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The Absa Cape Epic is designed to be one of a kind, globally. 

However, the remote, often harsh African settings, seminal to its uniqueness, create an extreme test of the infrastructure needed to enable the world to interact with the race. We created a solution that connects everyone involved in the race in real-time. With each one of the thousands of local and international riders using social media, and hundreds of journalists from around the world reporting online, the race automatically becomes a global event. Connectivity has no limits. So, every department of race organisation, from emergency services to catering, can deliver exceptional service to competitors. The media can delight their audiences. Friends and families can interact live with loved ones throughout the race.

Two cyclists high fiving across finish line


Why you need a connected race 

When the race was launched in 2004, founder Kevin Vermaak wanted to create a mountain biking stage race that would capture the world’s imagination. He created several unique aspects, including making it the world’s first team endurance event, with riders having to race in pairs. The race is also a ProAm, with amateurs competing against professionals. 

The most visible differentiator, however, was having much of the eight-day race take place in remote locations and wildlife reserves that are often subject to extreme weather conditions.

Most of the 700 km race therefore fell into terrain without infrastructure. An innovative solution was needed to enable riders, UCI officials, Venue Operating Centre, organisers, caterers, medical personnel, and media to communicate with one another and the outside world. Without connectivity, the race would not be able to take its place on global sporting calendars.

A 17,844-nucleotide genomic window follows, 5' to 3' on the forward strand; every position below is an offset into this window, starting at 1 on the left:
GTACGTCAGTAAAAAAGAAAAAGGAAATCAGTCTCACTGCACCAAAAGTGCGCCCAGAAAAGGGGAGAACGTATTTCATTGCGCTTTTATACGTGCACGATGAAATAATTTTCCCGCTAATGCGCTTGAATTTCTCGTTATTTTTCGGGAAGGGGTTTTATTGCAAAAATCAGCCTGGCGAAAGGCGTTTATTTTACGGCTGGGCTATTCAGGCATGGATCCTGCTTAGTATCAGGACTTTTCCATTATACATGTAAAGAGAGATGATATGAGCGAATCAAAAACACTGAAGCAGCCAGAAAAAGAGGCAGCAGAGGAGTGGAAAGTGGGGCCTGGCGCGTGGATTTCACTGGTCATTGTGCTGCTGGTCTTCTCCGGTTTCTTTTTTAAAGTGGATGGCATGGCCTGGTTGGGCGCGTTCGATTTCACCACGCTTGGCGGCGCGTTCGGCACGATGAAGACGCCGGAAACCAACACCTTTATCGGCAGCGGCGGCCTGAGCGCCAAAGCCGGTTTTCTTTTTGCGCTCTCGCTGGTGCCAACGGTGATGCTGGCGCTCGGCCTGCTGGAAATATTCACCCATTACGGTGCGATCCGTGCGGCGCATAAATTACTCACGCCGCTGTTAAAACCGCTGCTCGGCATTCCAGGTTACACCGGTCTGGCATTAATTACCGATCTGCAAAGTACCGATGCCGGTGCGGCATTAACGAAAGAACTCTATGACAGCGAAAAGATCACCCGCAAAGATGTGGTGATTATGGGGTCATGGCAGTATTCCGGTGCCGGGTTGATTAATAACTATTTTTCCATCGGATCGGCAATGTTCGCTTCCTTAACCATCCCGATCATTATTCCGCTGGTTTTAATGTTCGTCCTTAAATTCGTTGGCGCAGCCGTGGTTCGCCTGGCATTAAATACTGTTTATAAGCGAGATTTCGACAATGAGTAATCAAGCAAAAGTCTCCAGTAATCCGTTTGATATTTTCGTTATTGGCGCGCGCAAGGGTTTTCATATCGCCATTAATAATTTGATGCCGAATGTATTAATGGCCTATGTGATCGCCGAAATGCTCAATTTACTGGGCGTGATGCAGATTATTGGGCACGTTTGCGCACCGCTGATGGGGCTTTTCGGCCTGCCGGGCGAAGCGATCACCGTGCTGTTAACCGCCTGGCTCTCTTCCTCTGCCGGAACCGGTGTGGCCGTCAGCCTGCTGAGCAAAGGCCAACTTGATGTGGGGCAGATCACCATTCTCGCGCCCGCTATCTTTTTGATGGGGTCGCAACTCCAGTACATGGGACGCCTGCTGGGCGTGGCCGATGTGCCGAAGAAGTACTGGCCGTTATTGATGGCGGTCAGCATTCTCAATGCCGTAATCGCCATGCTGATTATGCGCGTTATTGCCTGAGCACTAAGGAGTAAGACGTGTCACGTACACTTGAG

Cyclist drinking water


How innovation creates a sporting event of global significance

From the start, the physical challenges of the event have attracted some of the world’s top professional riders. As its reputation has grown, it has also attracted celebrities competing as amateurs – along with other influencers, among them one of the world’s richest men and American presidential candidates. With the advent of social media, the thousands of riders participating in each event would use their smart phones and GoPros to communicate their race experience with their own audiences. 

By supplying strategic hot spots with high-speed, high-performance connectivity, we made it possible for them to use their personal devices anywhere, anytime, distributing an extremely dramatic, continuous, personalised narrative about the race to an ever-widening social media audience. Wi-Fi ‘bubbles’ along the route that live streamed coverage of the event from cameras on the bikes have enhanced both broadcast and social media coverage.
Tired cyclist with mud in his face


What greatness looks like in the field. The mobile race hospital is connected to the Mediclinic national hospital network, enabling world class field triage and aftercare treatment. Medical histories are kept on record so that riders who compete again are given pertinent attention. Logistics vehicles and riders are tracked. Fans can see where their riders are on the route,  where they finish, and what their ranking is. Riders can upload their own statistics to assess their performance on the go. Innovation is continuous. In 2015, we included video conferencing with British commentator, Rob Warner, at the course hot spots. In 2016, we expanded to live coverage from the route and on-screen data nuggets. In 2017, a Race Centre app will be deployed, along with a PowerBI tool for real time analytics. Heart rate and power data for the professional riders will be indicated on the race’s website.

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